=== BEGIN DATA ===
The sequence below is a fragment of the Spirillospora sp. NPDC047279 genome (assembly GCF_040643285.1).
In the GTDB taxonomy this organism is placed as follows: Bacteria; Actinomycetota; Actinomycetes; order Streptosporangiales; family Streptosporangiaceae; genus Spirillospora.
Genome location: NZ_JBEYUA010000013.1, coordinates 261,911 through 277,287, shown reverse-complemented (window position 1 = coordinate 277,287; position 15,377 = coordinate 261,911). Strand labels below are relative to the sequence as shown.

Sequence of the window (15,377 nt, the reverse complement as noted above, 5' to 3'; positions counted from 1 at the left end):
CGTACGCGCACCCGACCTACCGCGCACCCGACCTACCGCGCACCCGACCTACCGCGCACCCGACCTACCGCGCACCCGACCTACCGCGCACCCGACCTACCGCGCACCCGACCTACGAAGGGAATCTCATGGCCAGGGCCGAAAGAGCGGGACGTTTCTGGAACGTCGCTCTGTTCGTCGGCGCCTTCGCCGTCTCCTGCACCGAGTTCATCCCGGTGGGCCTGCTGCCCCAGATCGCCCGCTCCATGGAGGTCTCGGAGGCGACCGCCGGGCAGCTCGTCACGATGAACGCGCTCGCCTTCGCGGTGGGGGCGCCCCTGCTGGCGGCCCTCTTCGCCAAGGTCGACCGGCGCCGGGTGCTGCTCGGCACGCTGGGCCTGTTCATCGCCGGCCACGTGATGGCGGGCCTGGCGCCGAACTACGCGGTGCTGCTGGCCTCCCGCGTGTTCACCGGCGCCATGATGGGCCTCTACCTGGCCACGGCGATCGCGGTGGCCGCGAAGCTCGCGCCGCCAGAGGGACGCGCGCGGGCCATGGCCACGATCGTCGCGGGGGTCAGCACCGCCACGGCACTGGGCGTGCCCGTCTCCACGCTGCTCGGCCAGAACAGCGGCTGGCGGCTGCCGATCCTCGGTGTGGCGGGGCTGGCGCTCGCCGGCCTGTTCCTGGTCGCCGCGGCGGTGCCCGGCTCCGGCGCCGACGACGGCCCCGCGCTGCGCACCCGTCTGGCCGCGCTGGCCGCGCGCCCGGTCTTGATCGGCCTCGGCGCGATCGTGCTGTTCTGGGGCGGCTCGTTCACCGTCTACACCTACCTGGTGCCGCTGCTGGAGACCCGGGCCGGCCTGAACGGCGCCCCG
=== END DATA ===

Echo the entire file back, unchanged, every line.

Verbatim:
The sequence below is a fragment of the Spirillospora sp. NPDC047279 genome (assembly GCF_040643285.1).
In the GTDB taxonomy this organism is placed as follows: Bacteria; Actinomycetota; Actinomycetes; order Streptosporangiales; family Streptosporangiaceae; genus Spirillospora.
Genome location: NZ_JBEYUA010000013.1, coordinates 261,911 through 277,287, shown reverse-complemented (window position 1 = coordinate 277,287; position 15,377 = coordinate 261,911). Strand labels below are relative to the sequence as shown.

Sequence of the window (15,377 nt, the reverse complement as noted above, 5' to 3'; positions counted from 1 at the left end):
CGTACGCGCACCCGACCTACCGCGCACCCGACCTACCGCGCACCCGACCTACCGCGCACCCGACCTACCGCGCACCCGACCTACCGCGCACCCGACCTACCGCGCACCCGACCTACGAAGGGAATCTCATGGCCAGGGCCGAAAGAGCGGGACGTTTCTGGAACGTCGCTCTGTTCGTCGGCGCCTTCGCCGTCTCCTGCACCGAGTTCATCCCGGTGGGCCTGCTGCCCCAGATCGCCCGCTCCATGGAGGTCTCGGAGGCGACCGCCGGGCAGCTCGTCACGATGAACGCGCTCGCCTTCGCGGTGGGGGCGCCCCTGCTGGCGGCCCTCTTCGCCAAGGTCGACCGGCGCCGGGTGCTGCTCGGCACGCTGGGCCTGTTCATCGCCGGCCACGTGATGGCGGGCCTGGCGCCGAACTACGCGGTGCTGCTGGCCTCCCGCGTGTTCACCGGCGCCATGATGGGCCTCTACCTGGCCACGGCGATCGCGGTGGCCGCGAAGCTCGCGCCGCCAGAGGGACGCGCGCGGGCCATGGCCACGATCGTCGCGGGGGTCAGCACCGCCACGGCACTGGGCGTGCCCGTCTCCACGCTGCTCGGCCAGAACAGCGGCTGGCGGCTGCCGATCCTCGGTGTGGCGGGGCTGGCGCTCGCCGGCCTGTTCCTGGTCGCCGCGGCGGTGCCCGGCTCCGGCGCCGACGACGGCCCCGCGCTGCGCACCCGTCTGGCCGCGCTGGCCGCGCGCCCGGTCTTGATCGGCCTCGGCGCGATCGTGCTGTTCTGGGGCGGCTCGTTCACCGTCTACACCTACCTGGTGCCGCTGCTGGAGACCCGGGCCGGCCTGAACGGCGCCCCG